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Breast-Feeding Cuts Infant Infection Risk

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Monday June 2 10:53 PM EDT
CHICAGO (Reuter) - Breast milk protects babies from mild infections and women who can breast feed should do so at least some of the time, a study said Monday.

The more breast milk consumed the less likely a baby will develop ear infection or diarrhea in the first seven months of life compared to infants fed formula, said researchers at the National Center for Chronic Disease Prevention and Health Promotion at the Centers for Disease Control and Prevention.

"When compared with exclusively breast-fed infants, infants who received formula only had an 80 percent increase in their risk of developing diarrhea and a 70 percent increase in their risk of developing an ear infection," study author Paula Scariati wrote. Diarrhea or ear infections were experienced by between 5.4 percent and 13.2 percent of infants between the ages of two and seven months.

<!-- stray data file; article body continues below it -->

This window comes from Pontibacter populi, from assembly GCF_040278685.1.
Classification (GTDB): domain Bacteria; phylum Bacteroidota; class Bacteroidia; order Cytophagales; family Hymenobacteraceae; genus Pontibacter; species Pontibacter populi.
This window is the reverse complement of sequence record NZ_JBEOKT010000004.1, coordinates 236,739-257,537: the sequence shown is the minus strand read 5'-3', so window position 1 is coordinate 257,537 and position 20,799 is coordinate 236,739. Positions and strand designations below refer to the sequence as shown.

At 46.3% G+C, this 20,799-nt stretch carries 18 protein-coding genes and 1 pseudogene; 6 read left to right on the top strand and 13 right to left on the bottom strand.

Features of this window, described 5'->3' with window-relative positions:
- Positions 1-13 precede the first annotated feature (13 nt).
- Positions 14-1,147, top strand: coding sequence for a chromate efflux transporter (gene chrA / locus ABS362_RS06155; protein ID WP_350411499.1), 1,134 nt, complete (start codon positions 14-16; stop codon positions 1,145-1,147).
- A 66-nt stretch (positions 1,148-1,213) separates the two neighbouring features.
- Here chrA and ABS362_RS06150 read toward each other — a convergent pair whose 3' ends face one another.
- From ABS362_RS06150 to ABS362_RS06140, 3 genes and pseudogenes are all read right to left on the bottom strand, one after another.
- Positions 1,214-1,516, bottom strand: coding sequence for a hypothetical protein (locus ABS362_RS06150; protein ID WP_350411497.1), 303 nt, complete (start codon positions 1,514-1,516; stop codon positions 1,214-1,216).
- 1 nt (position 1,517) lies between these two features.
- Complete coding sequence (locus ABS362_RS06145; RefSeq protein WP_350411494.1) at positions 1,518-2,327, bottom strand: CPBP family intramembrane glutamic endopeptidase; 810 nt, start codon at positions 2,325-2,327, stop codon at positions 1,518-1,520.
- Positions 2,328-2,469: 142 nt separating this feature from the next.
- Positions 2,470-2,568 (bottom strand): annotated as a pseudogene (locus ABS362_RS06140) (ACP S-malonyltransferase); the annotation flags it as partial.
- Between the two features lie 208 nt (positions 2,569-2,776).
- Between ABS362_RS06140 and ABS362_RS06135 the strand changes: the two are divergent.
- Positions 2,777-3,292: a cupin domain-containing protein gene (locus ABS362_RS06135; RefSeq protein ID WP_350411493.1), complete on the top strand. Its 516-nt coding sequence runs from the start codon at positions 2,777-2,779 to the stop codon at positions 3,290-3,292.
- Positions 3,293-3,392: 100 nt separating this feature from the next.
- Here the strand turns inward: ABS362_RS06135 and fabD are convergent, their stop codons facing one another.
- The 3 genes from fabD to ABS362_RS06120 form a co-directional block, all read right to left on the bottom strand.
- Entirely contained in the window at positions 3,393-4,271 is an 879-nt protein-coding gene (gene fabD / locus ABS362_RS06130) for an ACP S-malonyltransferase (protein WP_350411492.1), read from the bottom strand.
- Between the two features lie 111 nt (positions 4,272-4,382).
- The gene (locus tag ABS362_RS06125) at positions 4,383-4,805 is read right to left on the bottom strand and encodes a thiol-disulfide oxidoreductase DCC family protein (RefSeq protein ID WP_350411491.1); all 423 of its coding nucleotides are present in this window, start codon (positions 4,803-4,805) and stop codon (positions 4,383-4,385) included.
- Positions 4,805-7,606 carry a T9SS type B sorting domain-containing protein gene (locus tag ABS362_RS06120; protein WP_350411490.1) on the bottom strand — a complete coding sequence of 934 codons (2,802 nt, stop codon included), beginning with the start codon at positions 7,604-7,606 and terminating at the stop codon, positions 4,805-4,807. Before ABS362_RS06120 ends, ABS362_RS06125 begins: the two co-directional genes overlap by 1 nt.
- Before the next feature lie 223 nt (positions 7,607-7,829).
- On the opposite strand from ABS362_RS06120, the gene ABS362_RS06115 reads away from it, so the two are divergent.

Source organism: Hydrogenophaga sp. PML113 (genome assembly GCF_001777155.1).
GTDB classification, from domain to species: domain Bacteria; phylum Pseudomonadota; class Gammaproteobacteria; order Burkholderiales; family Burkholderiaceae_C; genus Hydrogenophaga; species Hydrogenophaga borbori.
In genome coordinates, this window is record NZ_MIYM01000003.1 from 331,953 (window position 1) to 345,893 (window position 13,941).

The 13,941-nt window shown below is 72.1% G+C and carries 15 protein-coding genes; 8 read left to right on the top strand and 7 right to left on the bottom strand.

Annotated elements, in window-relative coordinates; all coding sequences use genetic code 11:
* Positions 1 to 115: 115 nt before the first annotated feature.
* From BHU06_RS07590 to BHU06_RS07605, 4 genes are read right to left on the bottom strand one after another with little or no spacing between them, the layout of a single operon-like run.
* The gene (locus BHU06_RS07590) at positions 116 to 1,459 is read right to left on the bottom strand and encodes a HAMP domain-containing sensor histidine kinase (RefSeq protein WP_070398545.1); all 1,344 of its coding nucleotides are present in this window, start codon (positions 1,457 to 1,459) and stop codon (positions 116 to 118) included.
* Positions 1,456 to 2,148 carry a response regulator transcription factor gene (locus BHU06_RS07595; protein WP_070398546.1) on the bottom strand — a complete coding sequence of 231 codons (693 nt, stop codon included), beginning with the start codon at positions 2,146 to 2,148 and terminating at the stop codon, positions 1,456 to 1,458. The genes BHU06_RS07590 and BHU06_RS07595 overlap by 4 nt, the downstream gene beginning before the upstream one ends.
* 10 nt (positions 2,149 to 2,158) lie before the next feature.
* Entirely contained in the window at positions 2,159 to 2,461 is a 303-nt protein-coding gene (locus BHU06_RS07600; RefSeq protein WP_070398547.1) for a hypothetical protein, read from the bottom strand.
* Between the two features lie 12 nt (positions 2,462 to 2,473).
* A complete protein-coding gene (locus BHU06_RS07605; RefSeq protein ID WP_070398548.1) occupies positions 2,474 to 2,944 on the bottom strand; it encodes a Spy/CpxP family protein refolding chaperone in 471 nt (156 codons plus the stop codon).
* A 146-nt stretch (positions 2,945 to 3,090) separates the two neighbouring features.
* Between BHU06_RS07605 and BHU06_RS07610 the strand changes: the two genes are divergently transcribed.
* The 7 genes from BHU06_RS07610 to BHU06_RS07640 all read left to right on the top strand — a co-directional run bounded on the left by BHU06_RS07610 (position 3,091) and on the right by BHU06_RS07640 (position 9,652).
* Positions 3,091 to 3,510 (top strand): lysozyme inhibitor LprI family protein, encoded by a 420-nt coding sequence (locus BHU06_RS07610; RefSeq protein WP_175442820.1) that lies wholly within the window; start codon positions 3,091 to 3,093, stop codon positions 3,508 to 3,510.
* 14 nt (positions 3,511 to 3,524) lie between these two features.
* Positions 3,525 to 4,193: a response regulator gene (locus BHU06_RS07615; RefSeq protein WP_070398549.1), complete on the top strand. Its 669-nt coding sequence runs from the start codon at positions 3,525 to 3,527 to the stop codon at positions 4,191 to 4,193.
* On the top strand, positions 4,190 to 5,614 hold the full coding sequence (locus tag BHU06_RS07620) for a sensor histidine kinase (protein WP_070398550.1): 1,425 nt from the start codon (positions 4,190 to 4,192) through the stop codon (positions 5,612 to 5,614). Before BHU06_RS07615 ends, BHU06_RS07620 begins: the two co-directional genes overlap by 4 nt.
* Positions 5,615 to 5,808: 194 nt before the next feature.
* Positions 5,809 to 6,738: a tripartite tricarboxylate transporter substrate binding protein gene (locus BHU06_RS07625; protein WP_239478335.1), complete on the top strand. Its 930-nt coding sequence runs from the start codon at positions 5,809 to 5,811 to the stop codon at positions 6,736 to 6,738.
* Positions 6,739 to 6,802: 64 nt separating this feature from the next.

"Exclusive breast-feeding is not crucial to confer this benefit," as mothers can supplement breast milk with formula, Scariati noted. "(But) the more breast milk an infant receives in the first six months of life, the better."

In the United States, 53 percent of women initiate breast-feeding, she said.

Previous studies have shown breast-feeding was beneficial to babies in developing countries, but research results were often contradictory in industrialized countries where overall nutrition and health care were better.

The latest study, published on the Internet by the journal Pediatrics, adjusted for factors such as family wealth and the use of day care facilities where infections often are passed along.

This Web page is referenced from another page containing related information about Breastfeeding/Nursing/Infant Nutrition


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